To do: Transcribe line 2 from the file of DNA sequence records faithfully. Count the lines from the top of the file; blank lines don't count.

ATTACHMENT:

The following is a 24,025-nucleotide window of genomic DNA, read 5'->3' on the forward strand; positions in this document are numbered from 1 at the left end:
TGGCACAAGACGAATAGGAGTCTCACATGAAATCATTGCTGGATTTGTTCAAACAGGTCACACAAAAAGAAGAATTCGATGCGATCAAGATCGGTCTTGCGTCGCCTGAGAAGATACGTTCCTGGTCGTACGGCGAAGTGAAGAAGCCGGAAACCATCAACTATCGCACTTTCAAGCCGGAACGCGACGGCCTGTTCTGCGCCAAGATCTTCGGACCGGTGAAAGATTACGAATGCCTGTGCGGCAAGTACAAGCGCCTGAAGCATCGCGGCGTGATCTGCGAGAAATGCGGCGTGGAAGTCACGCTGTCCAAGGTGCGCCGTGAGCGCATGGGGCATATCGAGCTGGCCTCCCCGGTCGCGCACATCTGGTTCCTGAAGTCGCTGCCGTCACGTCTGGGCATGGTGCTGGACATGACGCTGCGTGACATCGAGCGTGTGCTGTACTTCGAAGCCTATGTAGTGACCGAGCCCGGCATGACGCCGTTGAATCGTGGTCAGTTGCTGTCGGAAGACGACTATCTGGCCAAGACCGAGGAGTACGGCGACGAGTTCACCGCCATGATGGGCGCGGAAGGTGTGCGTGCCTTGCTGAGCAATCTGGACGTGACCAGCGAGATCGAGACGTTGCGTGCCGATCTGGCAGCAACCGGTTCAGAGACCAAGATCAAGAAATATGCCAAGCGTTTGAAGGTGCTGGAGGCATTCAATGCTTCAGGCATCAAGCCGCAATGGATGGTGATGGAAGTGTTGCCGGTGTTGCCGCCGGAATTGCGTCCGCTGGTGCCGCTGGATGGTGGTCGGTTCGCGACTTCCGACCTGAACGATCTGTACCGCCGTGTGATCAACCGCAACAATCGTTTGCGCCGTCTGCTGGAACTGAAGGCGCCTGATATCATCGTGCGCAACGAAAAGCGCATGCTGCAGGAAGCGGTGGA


TGGCACAAGACGAATAGGAGTCTCACATGAAATCATTGCTGGATTTGTTCAAACAGGTCACACAAAAAGAAGAATTCGATGCGATCAAGATCGGTCTTGCGTCGCCTGAGAAGATACGTTCCTGGTCGTACGGCGAAGTGAAGAAGCCGGAAACCATCAACTATCGCACTTTCAAGCCGGAACGCGACGGCCTGTTCTGCGCCAAGATCTTCGGACCGGTGAAAGATTACGAATGCCTGTGCGGCAAGTACAAGCGCCTGAAGCATCGCGGCGTGATCTGCGAGAAATGCGGCGTGGAAGTCACGCTGTCCAAGGTGCGCCGTGAGCGCATGGGGCATATCGAGCTGGCCTCCCCGGTCGCGCACATCTGGTTCCTGAAGTCGCTGCCGTCACGTCTGGGCATGGTGCTGGACATGACGCTGCGTGACATCGAGCGTGTGCTGTACTTCGAAGCCTATGTAGTGACCGAGCCCGGCATGACGCCGTTGAATCGTGGTCAGTTGCTGTCGGAAGACGACTATCTGGCCAAGACCGAGGAGTACGGCGACGAGTTCACCGCCATGATGGGCGCGGAAGGTGTGCGTGCCTTGCTGAGCAATCTGGACGTGACCAGCGAGATCGAGACGTTGCGTGCCGATCTGGCAGCAACCGGTTCAGAGACCAAGATCAAGAAATATGCCAAGCGTTTGAAGGTGCTGGAGGCATTCAATGCTTCAGGCATCAAGCCGCAATGGATGGTGATGGAAGTGTTGCCGGTGTTGCCGCCGGAATTGCGTCCGCTGGTGCCGCTGGATGGTGGTCGGTTCGCGACTTCCGACCTGAACGATCTGTACCGCCGTGTGATCAACCGCAACAATCGTTTGCGCCGTCTGCTGGAACTGAAGGCGCCTGATATCATCGTGCGCAACGAAAAGCGCATGCTGCAGGAAGCGGTGGA